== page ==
Wishing y’all a very happy holiday season and sending out love at the end of a very hard year. Thank you for reading!
Season’s greetings, y’all. If you don’t get what you want, I hope you get what you need. Thanks for reading.
Christmas in Texas is full of single panel cartoons like his one.
In the December 23 entry from Tape For The Turn of the Year, A.R. Ammons writes, “release us from mental / prisons / into the actual / fact, the mere / occurrence—the touched, tasted, heard, seen.” For many, Christmas is a spiritual time, but it’s also a sensual time, of food, music, lights. It’s a mistake, I think, to elevate one over the other. The spirit and the senses are not disconnected. They are a two-way street.
If we focus on Joseph, as Matthew does, and make this a legend of salvation, then Joseph becomes the second Adam. He is given a second chance, as we all are, constantly, a chance to reenact a life drama that we have wretchedly botched at least once before, and to do it right this time.
Happy Christmas to everyone: here’s Stephen Mitchell from his book, The Gospel According to Jesus, on the Christmas Legend, Joseph, and the true meaning of Christmas: forgiveness.
Today I hope you’ll forgive yourself, and then forgive those who have wronged you.
Peace on earth!
After only a few weeks, I’ve decided to shut down the Newspaper Blackout Poems blog. With work, three different comics I’m working on, and doing my own poems, I just don’t have time for any other project. (I’ll still be posting some on this site now and then.) Thanks to everyone who sent me their poems, and I hope that those interested will go on doing their own.
“Maybe I’m even extremely biased but, on my honor, there is something to this place! And this something can be sensed by a person with mettle who agrees that life is sad, monotonous — this is all very true — but still, nevertheless and despite everything it is exceedingly, exceedingly interesting.”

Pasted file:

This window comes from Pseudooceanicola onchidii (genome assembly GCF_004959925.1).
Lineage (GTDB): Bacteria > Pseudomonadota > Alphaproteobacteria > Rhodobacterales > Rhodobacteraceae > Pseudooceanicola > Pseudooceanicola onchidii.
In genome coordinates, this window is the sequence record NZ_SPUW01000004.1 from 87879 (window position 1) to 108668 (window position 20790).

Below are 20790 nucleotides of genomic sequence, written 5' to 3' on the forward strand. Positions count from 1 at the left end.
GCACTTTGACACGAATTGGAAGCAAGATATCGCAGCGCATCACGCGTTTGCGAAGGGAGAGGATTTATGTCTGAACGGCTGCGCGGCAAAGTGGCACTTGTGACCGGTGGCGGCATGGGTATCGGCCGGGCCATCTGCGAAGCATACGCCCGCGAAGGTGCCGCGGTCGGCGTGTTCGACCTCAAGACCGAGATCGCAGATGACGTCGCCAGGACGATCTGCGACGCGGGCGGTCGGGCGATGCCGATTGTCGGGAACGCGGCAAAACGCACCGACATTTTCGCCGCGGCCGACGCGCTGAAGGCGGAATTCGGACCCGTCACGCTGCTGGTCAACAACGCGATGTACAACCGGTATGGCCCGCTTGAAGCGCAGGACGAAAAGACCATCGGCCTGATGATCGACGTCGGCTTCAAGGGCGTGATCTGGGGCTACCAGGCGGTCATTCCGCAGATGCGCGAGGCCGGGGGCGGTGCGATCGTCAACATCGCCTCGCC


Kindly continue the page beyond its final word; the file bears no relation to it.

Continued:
—Isaac Babel, “Odessa,” quoted in Joann Sfar’s Klezmer
Woke up this morning and finished “A Christmas Carol” at the kitchen table. Yesterday, I doodled my own ghosts of Christmas past on the living room floor with the help of Meg’s set of markers. As Scrooge says,
“I know nothing! I’m quite a baby….I will live in the past, the present, and the future!”
This is an engraving by William Blake called “The Laocoon as Jehovah with Satan and Adam.” It was done around 1820, but to me, it looks like it could be a graphic for yesterday’s New York Times magazine.
The graffitti scrawl on this is really nutty: Blake is spouting off a manifesto about Christianity and art:
A Poet a Painter a Musician an Architect, the Man
Or Woman who is not one of these is not a Christian
You must leave Fathers & Mothers & Houses & Lands if they stand in the way of Art
A little extreme for my tastes. I think that pretty much all that stuff is more important than art. (That’s probably why nobody will be reading my comics in 200 years…) And what about weddings? He goes on to say, “For every Pleasure Money Is Useless.” Tell that to the cake baker!
Maybe it’s the huge bags of currency we’re throwing into the celebration fire for this wedding, maybe it’s the Christmas season, or maybe it’s the fact that I’ve been reading Dickens’ Christmas Carol in bed, but I’ve been thinking about money.
Jesus said, “How hard it is for the rich to enter the Kingdom of God!” (Luke 18:24) I guess that means that you should give everything away. Eat, drink, and be merry. Ebenezer’s life sure got better when he started burning through his savings…
And what about charity? What is our motivation for giving to others in need? It’s not necessarily the promise of getting into heaven. Dig this excerpt from an Nytimes article by Peter Singer, “What Should a Billionaire Give — and What Should You?”
Interestingly, neither [Bill] Gates nor [Warren] Buffett seems motivated by the possibility of being rewarded in heaven for his good deeds on earth. Gates told a Time interviewer, “There’s a lot more I could be doing on a Sunday morning?? than going to church. Put them together with Andrew Carnegie, famous for his freethinking, and three of the four greatest American philanthropists have been atheists or agnostics. (The exception is John D. Rockefeller.) In a country in which 96 percent of the population say they believe in a supreme being, that’s a striking fact.